First I tried to review the different links, but maybe went a bit quickly on this. I found out I had markdown files where link where empty, so it made me find them in the orgmode export easy and could fix them. I went quickly on this because I’m planing to run a simple crawler to check for empty/bad links on my blog soon.

Then the images. I used ox-hugo capabilities to link to files in a directory having “static” in the path, meaning everything below that path will be copied as is in the static folder of hugo. You can read their documentation4 for more information on managing files.

It means for me that in the same folder as the file, there is a folder named static that contains the structure of my images:

tree -L 4 ./static
└── images
    └── posts
        ├── 2020
        │   └── 04
        ├── 2021
        │   ├── 02
        │   └── 03
        └── 2022
            └── 09

And of course the different images in their related “month directory”. I used this opportunity to add a caption to all my images. I also realised some images where broken so I (hopefully) fixed them too, except one I couldn’t find anymore for some reason.

The last and most painful thing to clean were footnotes… This was also due to me not being consistant in the way I managed footnotes until now, so automation was harder. I’m trying now to avoid links directly in my writing content and pushed them to footnotes. It may make less sense on a web page, but does on a gemini page or even when reading org files (IMO)… And I don’t think it is such an issue on an html page anyway, you can click on the footnote number to go back and force between content and notes.


I like having everything at the same place for my blog/gemlog posts. Makes it easy to have more draft at the same time and work on multiple article that may be linked at the same time. Ox-hugo makes it so nice to export it to hugo at the right place in the right format that it is awesome. Regenerating every posts takes a long time but once you’ve done it, you can just generate new or modified files only.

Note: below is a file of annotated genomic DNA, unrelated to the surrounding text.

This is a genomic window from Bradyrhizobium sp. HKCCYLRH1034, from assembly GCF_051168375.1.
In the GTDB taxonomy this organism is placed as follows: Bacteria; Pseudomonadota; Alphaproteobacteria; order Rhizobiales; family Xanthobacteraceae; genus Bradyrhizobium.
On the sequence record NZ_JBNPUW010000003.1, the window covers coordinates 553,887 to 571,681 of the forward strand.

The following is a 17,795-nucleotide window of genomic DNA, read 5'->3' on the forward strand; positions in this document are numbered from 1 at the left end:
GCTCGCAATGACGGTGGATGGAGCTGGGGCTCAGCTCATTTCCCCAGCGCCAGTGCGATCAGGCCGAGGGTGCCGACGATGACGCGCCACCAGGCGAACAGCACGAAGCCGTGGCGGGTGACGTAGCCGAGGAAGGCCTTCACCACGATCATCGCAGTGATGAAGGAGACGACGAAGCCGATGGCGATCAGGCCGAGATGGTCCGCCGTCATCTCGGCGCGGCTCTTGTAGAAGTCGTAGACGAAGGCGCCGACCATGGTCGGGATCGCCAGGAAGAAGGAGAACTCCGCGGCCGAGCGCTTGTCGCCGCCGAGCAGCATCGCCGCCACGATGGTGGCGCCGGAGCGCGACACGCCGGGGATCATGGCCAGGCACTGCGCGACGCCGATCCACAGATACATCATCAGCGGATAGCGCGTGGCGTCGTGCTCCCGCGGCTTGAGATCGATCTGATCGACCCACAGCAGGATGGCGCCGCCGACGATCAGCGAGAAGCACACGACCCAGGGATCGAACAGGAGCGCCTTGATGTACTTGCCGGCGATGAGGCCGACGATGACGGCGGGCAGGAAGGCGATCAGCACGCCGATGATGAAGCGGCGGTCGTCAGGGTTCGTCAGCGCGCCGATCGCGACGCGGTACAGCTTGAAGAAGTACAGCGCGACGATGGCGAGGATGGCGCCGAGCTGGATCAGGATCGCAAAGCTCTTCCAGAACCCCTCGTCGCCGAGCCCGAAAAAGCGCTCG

Also, having my gemlog in the same file with ox-hugo simplified managing the export of gemini content to my blog. I don’t have to think about creating an almost empty file in hugo each time I write on my capsule, it is automated :).

Which brings to the next big thing I need to tackle and might be a lot more complex… Managing my gemini capsule from the same orgmode file. Unfortunately there isn’t any equivalent of ox-hugo. There is a couple of ox-gemini that export file or subtree to gemtext format and seems to work well, but doesn’t seem to be able to configure as much as ox-hugo, but I’ll have to look into because I’m sure I’m missing some cool things emacs can do for me here. I still need to deep dive into the export mechanism of emacs (outside of ox-hugo I mean) that seems powerful, so maybe I can automate most of it without coding anything :) Or maybe I’ll have to learn elisp -_-".

I’ll do a dedicated post about my gemlog workflow when it will be… Well, actually working :). Right now it added a bit of manual work before starting my existing deploy script. But that’s another cool nerd thing to work on :).



If you find any issue or have any question about this article, feel free to reach out to me via email, mastodon, matrix or even IRC, see the About Me page for details.

See Also

Announcing walgot, a Wallabag TUI client

Learning orgmode… and a bit of emacs